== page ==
Four student entrepreneurs on LaunchBox, Tangent’s Student Accelerator, at Trinity have agreed to chronicle their adventures, the highs and the lows, as they build their businesses. 

Rebecca Gilligan, co-founder of Snaggletooth

Over halfway through the LaunchBox programme and we have overcome a few hurdles. However, our biggest challenge will be validating our idea. Unlike tech, testing a physical product often involves designing, prototyping and receiving necessary approval before it can be sold to the customer. These processes cost both time and money. Conducting a survey won’t tell us much, because even if the public tell us that they “love the idea”, when push comes to shove, will they be willing to hand over their hard-earned cash for our product? Therefore, the challenge is going to be validating our idea, in the most cost-effective way, while getting real customer feedback.

“For me, being an entrepreneur means breaking free of the typical mould that guides my life, and creating my own path, venturing into something unknown, which is both terrifying and exciting”

To help guide us through these challenges, we’ve had the privilege of having guest entrepreneurs into LaunchBox to tell us how they achieved success and handled failure. Our most interesting speaker so far has been Brian Caulfield, a serial entrepreneur and investor, who also played a major role in setting up the LaunchBox programme. Brian told his story simply, without needless glitz and glam. He touched on the personal hardships, and the personal toll that start-ups can take. This offered a real reality check for me and demonstrated that entrepreneurship really does offer the highest highs but the lowest lows.

For me, being an entrepreneur means breaking free of the typical mould that guides my life, and creating my own path, venturing into something unknown, which is both terrifying and exciting. It means being part of a community of risk-takers and free-thinkers, who view success partly as the thrill of the journey. I want my start-up snaggletooth to change the way we think about oral health, making it easier for everyone to achieve a longer, healthier life. Being part of the entrepreneurship ecosystem here in Dublin has been one of the greatest parts of my LaunchBox journey so far. Before this, I had no idea such a community existed, that such a vast amount of supports were available and that if you looked, you could easily fill each day attending the countless events on offer.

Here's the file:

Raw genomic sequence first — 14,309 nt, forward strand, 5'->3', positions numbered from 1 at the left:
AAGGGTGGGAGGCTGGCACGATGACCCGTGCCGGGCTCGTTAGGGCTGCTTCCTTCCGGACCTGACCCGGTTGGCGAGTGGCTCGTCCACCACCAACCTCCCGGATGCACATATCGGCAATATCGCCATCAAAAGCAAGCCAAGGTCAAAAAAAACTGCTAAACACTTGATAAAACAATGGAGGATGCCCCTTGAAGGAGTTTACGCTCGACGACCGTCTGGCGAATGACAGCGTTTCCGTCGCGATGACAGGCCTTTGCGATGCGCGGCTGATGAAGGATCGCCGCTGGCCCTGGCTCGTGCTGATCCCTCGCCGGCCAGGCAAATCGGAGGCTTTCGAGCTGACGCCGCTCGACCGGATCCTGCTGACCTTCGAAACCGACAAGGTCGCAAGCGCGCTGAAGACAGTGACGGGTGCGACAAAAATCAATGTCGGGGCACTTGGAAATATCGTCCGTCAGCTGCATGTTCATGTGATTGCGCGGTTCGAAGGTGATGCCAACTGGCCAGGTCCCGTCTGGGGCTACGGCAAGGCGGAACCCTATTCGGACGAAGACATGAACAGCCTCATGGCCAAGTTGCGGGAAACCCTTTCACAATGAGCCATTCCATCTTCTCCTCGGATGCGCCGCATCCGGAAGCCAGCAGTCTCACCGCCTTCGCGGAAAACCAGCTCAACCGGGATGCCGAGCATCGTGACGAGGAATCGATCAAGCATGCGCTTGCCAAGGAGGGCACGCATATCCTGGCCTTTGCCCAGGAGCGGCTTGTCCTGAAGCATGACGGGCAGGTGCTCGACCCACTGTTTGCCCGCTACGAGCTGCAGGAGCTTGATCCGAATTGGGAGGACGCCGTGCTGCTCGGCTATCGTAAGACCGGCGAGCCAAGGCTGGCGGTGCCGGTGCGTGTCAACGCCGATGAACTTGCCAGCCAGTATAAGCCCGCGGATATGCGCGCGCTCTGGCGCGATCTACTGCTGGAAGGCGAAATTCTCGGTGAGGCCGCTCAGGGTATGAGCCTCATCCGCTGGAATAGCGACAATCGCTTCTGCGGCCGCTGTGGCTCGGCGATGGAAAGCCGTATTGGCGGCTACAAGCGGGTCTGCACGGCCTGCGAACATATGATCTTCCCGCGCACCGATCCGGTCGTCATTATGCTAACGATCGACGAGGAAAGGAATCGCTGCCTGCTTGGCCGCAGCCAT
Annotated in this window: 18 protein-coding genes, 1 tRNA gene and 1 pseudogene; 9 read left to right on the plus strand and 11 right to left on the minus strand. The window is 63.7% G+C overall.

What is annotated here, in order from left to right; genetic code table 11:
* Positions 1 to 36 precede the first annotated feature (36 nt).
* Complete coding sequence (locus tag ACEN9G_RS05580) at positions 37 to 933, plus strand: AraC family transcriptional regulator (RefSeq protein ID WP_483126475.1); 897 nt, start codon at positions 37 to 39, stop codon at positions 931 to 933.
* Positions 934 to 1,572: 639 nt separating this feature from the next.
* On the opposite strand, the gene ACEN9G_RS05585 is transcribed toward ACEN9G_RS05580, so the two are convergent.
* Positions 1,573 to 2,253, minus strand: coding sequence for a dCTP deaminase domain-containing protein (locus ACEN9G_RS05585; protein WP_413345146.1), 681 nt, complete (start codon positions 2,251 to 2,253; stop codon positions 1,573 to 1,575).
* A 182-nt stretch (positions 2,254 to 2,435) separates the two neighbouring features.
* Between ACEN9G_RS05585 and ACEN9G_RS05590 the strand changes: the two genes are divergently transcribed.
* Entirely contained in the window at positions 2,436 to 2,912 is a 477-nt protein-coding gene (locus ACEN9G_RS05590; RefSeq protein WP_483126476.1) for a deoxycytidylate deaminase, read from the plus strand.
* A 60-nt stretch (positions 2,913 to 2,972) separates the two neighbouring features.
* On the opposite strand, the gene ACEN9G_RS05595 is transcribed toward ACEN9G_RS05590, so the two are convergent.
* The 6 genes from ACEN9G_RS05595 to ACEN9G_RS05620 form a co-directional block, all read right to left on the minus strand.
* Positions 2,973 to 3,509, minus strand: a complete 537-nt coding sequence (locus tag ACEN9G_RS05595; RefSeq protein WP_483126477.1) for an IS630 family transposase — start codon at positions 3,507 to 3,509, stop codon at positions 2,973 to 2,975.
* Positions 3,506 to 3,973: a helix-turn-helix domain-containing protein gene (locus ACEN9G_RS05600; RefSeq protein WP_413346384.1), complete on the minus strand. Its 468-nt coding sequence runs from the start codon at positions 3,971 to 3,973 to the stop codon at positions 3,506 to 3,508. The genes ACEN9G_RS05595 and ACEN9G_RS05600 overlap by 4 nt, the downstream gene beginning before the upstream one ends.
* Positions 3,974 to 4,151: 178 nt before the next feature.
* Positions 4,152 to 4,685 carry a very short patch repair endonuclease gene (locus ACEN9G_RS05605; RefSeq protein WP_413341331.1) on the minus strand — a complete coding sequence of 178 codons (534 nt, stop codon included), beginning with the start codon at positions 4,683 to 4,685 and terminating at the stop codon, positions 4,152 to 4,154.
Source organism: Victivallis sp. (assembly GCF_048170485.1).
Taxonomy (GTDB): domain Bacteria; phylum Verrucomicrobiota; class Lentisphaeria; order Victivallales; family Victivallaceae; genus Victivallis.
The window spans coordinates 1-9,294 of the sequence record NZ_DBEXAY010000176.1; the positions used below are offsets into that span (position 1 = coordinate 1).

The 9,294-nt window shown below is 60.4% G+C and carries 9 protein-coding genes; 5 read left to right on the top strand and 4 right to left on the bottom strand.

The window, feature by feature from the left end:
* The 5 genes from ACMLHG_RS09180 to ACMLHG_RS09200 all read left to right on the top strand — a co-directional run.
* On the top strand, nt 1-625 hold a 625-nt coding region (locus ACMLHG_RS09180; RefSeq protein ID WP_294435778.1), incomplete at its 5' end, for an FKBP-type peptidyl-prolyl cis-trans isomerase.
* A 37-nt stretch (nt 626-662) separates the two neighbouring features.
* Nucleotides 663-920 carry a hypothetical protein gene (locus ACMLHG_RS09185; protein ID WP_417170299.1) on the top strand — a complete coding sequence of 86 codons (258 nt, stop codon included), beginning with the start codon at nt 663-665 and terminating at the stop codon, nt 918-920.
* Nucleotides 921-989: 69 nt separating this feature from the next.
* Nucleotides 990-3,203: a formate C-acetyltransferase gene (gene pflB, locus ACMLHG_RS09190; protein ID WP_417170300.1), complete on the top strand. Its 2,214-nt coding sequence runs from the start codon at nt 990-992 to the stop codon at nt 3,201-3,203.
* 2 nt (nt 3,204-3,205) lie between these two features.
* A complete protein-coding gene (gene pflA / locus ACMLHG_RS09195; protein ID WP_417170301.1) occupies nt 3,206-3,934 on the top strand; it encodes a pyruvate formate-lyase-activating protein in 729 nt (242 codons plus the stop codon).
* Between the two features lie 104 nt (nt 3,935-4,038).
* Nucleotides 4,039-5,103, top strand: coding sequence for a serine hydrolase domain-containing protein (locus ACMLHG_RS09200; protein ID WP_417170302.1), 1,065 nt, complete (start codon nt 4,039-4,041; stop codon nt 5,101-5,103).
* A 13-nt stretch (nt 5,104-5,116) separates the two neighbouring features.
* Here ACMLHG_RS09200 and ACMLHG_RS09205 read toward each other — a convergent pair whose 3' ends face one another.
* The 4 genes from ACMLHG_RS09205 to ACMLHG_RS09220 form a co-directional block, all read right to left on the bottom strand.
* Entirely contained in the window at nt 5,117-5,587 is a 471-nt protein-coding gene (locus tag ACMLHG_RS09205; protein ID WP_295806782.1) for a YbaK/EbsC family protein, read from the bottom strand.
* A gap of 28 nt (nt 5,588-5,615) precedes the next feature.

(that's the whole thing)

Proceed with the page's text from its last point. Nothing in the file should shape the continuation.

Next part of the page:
Andriy Babiy, co-founder of Study.ie

It is just past half way point on the LaunchBox programme and we have made a lot of progress around the product and idea in the last few weeks. Following a lot of the speakers’ advice, we have found there are lots of opportunities within the areas of data and creating user insights. This allowed us to develop and pivot our original idea for Study.ie and our value offering into an area that is really relevant at the moment. It also meant we were considering applying to a competition that seeks data start-ups.

Pivots, I have learned, are not simple to execute. Even though this pivot really added to our original value proposition, it resulted in the team being dragged in a number of different directions as opposed to working cohesively towards building something that we can execute effectively. All of this added to the underlying uncertainty of working at a startup and we were working hard, but it seemed too difficult to get a new prototype out as none of us have backgrounds in data science. At this point we got together as a team to re-evaluate what we were doing, and we understood that the competition we were applying for was not creating a lot of value at the stage we are at. We also felt that it was forcing us to add innovation in an area that is not core, in order to sound more viable and interesting.

“Pivots, I have learned, are not simple to execute”